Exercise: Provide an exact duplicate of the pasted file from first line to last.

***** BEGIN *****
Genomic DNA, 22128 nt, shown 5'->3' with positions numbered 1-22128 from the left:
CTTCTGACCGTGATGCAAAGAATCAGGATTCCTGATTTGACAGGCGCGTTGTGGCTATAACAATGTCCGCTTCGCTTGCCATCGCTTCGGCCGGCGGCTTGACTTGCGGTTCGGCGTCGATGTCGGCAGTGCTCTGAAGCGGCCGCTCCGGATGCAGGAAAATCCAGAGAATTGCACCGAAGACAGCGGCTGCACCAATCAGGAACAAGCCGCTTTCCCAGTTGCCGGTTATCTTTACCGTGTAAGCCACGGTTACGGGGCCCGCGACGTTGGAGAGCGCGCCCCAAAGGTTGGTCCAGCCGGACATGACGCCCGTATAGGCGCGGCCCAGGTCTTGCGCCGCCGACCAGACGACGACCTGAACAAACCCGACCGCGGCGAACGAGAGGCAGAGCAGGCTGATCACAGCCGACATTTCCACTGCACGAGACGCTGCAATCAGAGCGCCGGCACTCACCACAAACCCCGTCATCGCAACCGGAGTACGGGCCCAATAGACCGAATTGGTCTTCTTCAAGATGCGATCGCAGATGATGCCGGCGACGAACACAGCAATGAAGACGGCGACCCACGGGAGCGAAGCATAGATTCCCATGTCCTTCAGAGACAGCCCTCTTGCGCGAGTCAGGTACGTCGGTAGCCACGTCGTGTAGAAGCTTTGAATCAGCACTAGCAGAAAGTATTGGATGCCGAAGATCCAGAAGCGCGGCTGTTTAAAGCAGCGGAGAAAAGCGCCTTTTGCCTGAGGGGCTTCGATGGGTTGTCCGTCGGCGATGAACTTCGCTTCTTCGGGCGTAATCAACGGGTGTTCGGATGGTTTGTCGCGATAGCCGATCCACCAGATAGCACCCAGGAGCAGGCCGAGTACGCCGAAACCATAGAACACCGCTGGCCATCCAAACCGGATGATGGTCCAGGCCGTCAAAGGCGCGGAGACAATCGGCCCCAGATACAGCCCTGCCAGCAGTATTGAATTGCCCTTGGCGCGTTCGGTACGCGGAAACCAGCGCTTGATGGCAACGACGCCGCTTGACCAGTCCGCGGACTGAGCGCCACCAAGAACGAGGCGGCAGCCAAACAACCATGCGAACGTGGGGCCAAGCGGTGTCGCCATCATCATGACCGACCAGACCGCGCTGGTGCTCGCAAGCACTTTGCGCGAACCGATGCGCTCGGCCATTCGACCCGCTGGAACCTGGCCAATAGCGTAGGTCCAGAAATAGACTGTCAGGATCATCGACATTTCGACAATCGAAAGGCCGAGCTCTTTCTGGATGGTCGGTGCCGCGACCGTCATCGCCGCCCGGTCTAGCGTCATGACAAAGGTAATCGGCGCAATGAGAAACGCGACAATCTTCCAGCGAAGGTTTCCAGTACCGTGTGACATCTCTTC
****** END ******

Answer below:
Genomic DNA, 22128 nt, shown 5'->3' with positions numbered 1-22128 from the left:
CTTCTGACCGTGATGCAAAGAATCAGGATTCCTGATTTGACAGGCGCGTTGTGGCTATAACAATGTCCGCTTCGCTTGCCATCGCTTCGGCCGGCGGCTTGACTTGCGGTTCGGCGTCGATGTCGGCAGTGCTCTGAAGCGGCCGCTCCGGATGCAGGAAAATCCAGAGAATTGCACCGAAGACAGCGGCTGCACCAATCAGGAACAAGCCGCTTTCCCAGTTGCCGGTTATCTTTACCGTGTAAGCCACGGTTACGGGGCCCGCGACGTTGGAGAGCGCGCCCCAAAGGTTGGTCCAGCCGGACATGACGCCCGTATAGGCGCGGCCCAGGTCTTGCGCCGCCGACCAGACGACGACCTGAACAAACCCGACCGCGGCGAACGAGAGGCAGAGCAGGCTGATCACAGCCGACATTTCCACTGCACGAGACGCTGCAATCAGAGCGCCGGCACTCACCACAAACCCCGTCATCGCAACCGGAGTACGGGCCCAATAGACCGAATTGGTCTTCTTCAAGATGCGATCGCAGATGATGCCGGCGACGAACACAGCAATGAAGACGGCGACCCACGGGAGCGAAGCATAGATTCCCATGTCCTTCAGAGACAGCCCTCTTGCGCGAGTCAGGTACGTCGGTAGCCACGTCGTGTAGAAGCTTTGAATCAGCACTAGCAGAAAGTATTGGATGCCGAAGATCCAGAAGCGCGGCTGTTTAAAGCAGCGGAGAAAAGCGCCTTTTGCCTGAGGGGCTTCGATGGGTTGTCCGTCGGCGATGAACTTCGCTTCTTCGGGCGTAATCAACGGGTGTTCGGATGGTTTGTCGCGATAGCCGATCCACCAGATAGCACCCAGGAGCAGGCCGAGTACGCCGAAACCATAGAACACCGCTGGCCATCCAAACCGGATGATGGTCCAGGCCGTCAAAGGCGCGGAGACAATCGGCCCCAGATACAGCCCTGCCAGCAGTATTGAATTGCCCTTGGCGCGTTCGGTACGCGGAAACCAGCGCTTGATGGCAACGACGCCGCTTGACCAGTCCGCGGACTGAGCGCCACCAAGAACGAGGCGGCAGCCAAACAACCATGCGAACGTGGGGCCAAGCGGTGTCGCCATCATCATGACCGACCAGACCGCGCTGGTGCTCGCAAGCACTTTGCGCGAACCGATGCGCTCGGCCATTCGACCCGCTGGAACCTGGCCAATAGCGTAGGTCCAGAAATAGACTGTCAGGATCATCGACATTTCGACAATCGAAAGGCCGAGCTCTTTCTGGATGGTCGGTGCCGCGACCGTCATCGCCGCCCGGTCTAGCGTCATGACAAAGGTAATCGGCGCAATGAGAAACGCGACAATCTTCCAGCGAAGGTTTCCAGTACCGTGTGACATCTCTTC